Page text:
Benjamin is a former volunteer DJ at his local hospital radio station. He has been reviewing films online since 2004.
What's the big deal?
The Disappearance Of Alice Creed is a low-budget thriller film produced in 2009 and is the debut feature film of director and writer J. Blakeson. The film focuses on the kidnap of a young woman by two ex-cons and the continual shift in power between them during her ordeal. Filming took place on the Isle Of Man and the budget was around $1.5 million, thanks to a cast list of just three actors - Gemma Arteton, Martin Compston and Eddie Marsan. The film was released to positive reviews from critics and made a splash at several film festivals but sadly failed to recoup its budget at the box office, possibly due to a minimal promotional campaign in order not to reveal any of the film's spoilers.
What's it about?
Two men, Victor and Danny who met each other in prison, calmly put into motion a chilling plan to kidnap a young heiress and ransom her for a big pay-off. After snatching the unfortunate Alice Creed, they take her to a remote location and lock her in a specially-constructed soundproof room before tying her to a bed. Gagged and stripped, Alice is helpless while her captors photograph her and send the pictures to her father. While Vic waits for the ransom to be paid, Danny is more uneasy with the situation now that the plan has become real.
As Alice's humiliation at the hands of her captors continues, Danny's resolve weakens further until he makes a critical error. As Alice decides to take matters into her own hands, Danny reveals his identity to her - a decision that has far-reaching consequences for all three of them. Will Vic and Danny get their hands on the money or will Alice prove more than they bargained for?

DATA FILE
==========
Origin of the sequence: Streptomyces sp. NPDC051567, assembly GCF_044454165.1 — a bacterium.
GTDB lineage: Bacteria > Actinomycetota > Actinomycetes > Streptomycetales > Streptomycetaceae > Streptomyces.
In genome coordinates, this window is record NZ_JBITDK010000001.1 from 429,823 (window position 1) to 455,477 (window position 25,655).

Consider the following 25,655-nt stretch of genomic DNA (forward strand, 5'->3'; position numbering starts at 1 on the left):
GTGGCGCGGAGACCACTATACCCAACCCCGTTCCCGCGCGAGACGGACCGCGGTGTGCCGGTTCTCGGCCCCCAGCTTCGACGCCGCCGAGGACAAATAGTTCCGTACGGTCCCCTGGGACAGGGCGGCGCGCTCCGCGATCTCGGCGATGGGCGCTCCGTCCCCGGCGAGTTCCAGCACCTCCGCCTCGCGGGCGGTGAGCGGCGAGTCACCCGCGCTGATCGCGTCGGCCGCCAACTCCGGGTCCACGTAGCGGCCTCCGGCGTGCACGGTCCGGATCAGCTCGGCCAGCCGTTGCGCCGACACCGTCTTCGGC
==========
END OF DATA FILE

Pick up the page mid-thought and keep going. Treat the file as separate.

Release Date (UK)
30th April, 2010
What's to like?
I find that the best thrillers are the ones that you invest in as a viewer, those that grip you from the first shot and don't let go until the last. The Disappearance Of Alice Creed is one such film - there is a grim fascination in watching Vic and Danny assemble their sound-proof prison and prepare to execute their plan, although your mind races as to what other devious thoughts they might have in mind. The terror on Arteton's face is worryingly legitimate and makes the film feel genuine and haunting. You feel uneasy at the ordeal she goes through and the film doesn't shy away from detail.
Opposite the talented and brave performance from Arteton, Marsan and Compston make an intriguing duo. Neither men have received much attention from producers of blockbuster movies but both deliver performances of chilling efficiency. Marsan is actually superb as the ruthless Vic who quickly cottons on to the wool being pulled over his eyes. As a trio, the cast really push the material as far as it can go and makes the movie a tense and brutal thriller that revels in each twist and turn of the story.
- Arteton insisted on being chained to the bed even when filming stopped, in order to help her performance. She was, however, given a safe word to say if she felt too uncomfortable with the shoot.
- The whole film was shot in just four weeks on the Isle of Man and largely in chronological order. It was Marsan's third film shot on the island in the Irish Sea that year.